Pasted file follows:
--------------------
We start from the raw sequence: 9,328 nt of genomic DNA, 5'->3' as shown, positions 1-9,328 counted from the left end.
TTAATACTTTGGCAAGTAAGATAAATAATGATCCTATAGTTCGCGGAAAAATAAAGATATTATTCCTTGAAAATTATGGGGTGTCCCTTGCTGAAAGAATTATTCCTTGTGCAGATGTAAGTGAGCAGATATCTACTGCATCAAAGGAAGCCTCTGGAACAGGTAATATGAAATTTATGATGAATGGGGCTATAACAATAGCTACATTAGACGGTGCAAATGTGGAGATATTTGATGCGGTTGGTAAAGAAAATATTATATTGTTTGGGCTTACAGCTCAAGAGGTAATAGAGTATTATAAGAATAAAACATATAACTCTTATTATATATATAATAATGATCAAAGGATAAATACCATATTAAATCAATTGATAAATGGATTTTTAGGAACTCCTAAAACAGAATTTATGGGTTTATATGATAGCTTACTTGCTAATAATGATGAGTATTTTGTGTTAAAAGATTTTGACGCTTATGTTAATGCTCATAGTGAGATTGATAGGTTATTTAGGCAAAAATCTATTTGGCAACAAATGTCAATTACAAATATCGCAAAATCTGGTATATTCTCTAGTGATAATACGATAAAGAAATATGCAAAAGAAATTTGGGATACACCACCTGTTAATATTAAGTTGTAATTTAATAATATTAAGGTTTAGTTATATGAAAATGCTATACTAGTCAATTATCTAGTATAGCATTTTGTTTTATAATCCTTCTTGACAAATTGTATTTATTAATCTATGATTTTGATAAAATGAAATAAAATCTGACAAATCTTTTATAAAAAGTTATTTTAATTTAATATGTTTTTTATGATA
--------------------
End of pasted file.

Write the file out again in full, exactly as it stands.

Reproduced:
We start from the raw sequence: 9,328 nt of genomic DNA, 5'->3' as shown, positions 1-9,328 counted from the left end.
TTAATACTTTGGCAAGTAAGATAAATAATGATCCTATAGTTCGCGGAAAAATAAAGATATTATTCCTTGAAAATTATGGGGTGTCCCTTGCTGAAAGAATTATTCCTTGTGCAGATGTAAGTGAGCAGATATCTACTGCATCAAAGGAAGCCTCTGGAACAGGTAATATGAAATTTATGATGAATGGGGCTATAACAATAGCTACATTAGACGGTGCAAATGTGGAGATATTTGATGCGGTTGGTAAAGAAAATATTATATTGTTTGGGCTTACAGCTCAAGAGGTAATAGAGTATTATAAGAATAAAACATATAACTCTTATTATATATATAATAATGATCAAAGGATAAATACCATATTAAATCAATTGATAAATGGATTTTTAGGAACTCCTAAAACAGAATTTATGGGTTTATATGATAGCTTACTTGCTAATAATGATGAGTATTTTGTGTTAAAAGATTTTGACGCTTATGTTAATGCTCATAGTGAGATTGATAGGTTATTTAGGCAAAAATCTATTTGGCAACAAATGTCAATTACAAATATCGCAAAATCTGGTATATTCTCTAGTGATAATACGATAAAGAAATATGCAAAAGAAATTTGGGATACACCACCTGTTAATATTAAGTTGTAATTTAATAATATTAAGGTTTAGTTATATGAAAATGCTATACTAGTCAATTATCTAGTATAGCATTTTGTTTTATAATCCTTCTTGACAAATTGTATTTATTAATCTATGATTTTGATAAAATGAAATAAAATCTGACAAATCTTTTATAAAAAGTTATTTTAATTTAATATGTTTTTTATGATA